This new generation of virtualizing rootkits might be dangerous, but, as you might expect, this technique also has some weaknesses. For example, the rootkit needs to reboot to become active, and the reboot is easy to detect. Rootkit programmers have cooked up other techniques -- some based on the more recent development of hardware-based virtualization.

Either the whole system is virtualized – this is the case with IBM's logical partitions (LPAR [5]), for example – or virtualization is restricted to individual components, such as the processor via Intel VT (Virtualization Technology; formerly Vanderpool [6]) or AMD Virtualization (formerly Pacifica [7]).

System or operating system virtualization relies on a VMM accepting instructions intended for the hardware from the guest systems (the virtual machines). Without processor support, the VMM has to capture and modify certain ring 0 instructions from the guest system, for example, to protect its own memory management against guest access.

In contrast, AMD and Intel's processor virtualization allows the VMM to send instructions of this kind directly to the processor. The CPU itself takes care of keeping the guest system's and the VMM's processes apart because their logic is inaccessible even to ring 0 processes. The ability to do without modification steps in the VMM helps the system achieve better performance.

Some researchers have started using hardware-based virtualization as a role model for a new generation of rootkits that benefit from the processor technology that allows them to insert an additional hypervisor between the visible hardware and the software. The hypervisor takes control of the system and converts the original operating system into a virtual guest on the fly. In contrast to software-based virtualization, this kind of hijacking does not need a restart, and that makes it all the more difficult to detect the intrusion.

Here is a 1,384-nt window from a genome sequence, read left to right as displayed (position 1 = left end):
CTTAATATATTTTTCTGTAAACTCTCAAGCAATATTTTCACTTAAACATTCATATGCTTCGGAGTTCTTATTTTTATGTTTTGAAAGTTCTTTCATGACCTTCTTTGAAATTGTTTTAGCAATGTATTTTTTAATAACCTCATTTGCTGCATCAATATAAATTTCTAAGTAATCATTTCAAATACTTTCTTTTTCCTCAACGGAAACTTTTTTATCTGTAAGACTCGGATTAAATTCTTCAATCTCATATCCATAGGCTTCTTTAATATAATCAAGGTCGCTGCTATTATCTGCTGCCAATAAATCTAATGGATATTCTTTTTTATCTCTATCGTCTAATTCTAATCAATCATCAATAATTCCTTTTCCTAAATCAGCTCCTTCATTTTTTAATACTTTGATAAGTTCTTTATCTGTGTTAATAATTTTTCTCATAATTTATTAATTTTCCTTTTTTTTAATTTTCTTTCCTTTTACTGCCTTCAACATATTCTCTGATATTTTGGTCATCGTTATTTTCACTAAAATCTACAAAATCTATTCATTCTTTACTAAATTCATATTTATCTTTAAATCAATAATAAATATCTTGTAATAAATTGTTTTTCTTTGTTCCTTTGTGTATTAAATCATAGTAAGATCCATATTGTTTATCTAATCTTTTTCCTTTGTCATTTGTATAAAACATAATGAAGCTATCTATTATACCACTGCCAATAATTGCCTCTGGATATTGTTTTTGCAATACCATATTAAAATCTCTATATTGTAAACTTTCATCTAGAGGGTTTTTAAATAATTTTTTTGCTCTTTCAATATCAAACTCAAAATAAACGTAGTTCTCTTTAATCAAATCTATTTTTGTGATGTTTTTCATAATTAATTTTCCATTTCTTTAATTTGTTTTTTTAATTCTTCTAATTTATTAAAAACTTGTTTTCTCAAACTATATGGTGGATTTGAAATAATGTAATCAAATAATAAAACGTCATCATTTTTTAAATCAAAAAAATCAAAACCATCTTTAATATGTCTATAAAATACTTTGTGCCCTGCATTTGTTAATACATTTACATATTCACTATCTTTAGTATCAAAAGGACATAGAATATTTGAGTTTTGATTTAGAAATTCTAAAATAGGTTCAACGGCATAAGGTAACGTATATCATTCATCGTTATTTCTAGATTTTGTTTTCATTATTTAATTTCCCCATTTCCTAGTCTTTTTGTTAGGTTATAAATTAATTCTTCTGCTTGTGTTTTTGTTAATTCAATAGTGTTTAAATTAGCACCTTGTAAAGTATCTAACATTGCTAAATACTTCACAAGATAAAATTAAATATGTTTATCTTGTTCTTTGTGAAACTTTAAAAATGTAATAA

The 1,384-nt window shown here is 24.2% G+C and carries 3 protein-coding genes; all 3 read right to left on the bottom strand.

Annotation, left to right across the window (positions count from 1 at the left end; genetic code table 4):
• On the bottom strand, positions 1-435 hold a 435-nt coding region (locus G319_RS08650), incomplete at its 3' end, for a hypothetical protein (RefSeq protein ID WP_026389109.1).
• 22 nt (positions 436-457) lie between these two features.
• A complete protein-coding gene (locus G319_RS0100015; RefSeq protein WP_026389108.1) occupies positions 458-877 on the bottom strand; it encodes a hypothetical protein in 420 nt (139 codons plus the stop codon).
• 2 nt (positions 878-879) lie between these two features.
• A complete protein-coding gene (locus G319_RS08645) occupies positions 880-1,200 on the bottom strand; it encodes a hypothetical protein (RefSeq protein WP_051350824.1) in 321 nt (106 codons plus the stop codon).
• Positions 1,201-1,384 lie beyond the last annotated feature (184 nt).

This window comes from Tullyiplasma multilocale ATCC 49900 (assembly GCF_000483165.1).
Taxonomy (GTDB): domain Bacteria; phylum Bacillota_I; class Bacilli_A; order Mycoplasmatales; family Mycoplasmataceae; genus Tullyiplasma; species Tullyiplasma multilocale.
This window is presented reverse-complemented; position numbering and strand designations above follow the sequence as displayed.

Some rootkits use this kind of nesting technology, such as Blue Pill [8] by Joanna Rutkowska, which was released in 2006 for AMD-V, or Vitriol [9], which is suitable for Intel VT thanks to Dino Dai Zovi. In 2007, Rutkowska and Alexander Tereshkin relaunched Blue Pill, completely rewriting detect and adding a number of features [10]. Once the new Blue Pill is running with administrative privileges, it enables SVM (Secure Virtual Machine) mode on the more recent AMD CPUs and set up the VMCB (Virtual Machine Control Block), which takes control of the infected OS in guest mode.

Until the next reboot, the rootkit itself works at a level below the hypervisor layer. In contrast to SubVirt, Blue Pill does not reside permanently on disk and thus does not survive a cold start. On the other hand, it doesn't leave behind any traces that could be discovered offline in the course of the forensic investigation.

The Internet is full of bulky and controversial discussions about how easy it is to identify a second-generation rootkit. Of course, command run-time measurements like those described earlier will be less reliable here because the overhead is smaller (or nonexistent) thanks to the host system. Because Joanna Rutkowska originally announced her Blue Pill as "undetectable Malware," people were quick to prove her wrong. Many suggestions as to detecting the rootkit by means of timing analysis were put forward. The approaches at best only managed to confirm that the operating system was running in a virtual environment, which does not necessarily mean a rootkit infection.

To avoid discovery, Rutkowska and Tereshkin have additionally developed a program called Blue Chicken [11], which detects timing analyses and temporarily removes the malware from virtual memory, thus preventing any timing anomalies. The race between the tortoise and the hare – that is, the game of hiding and discovering rootkits – is very much in full swing.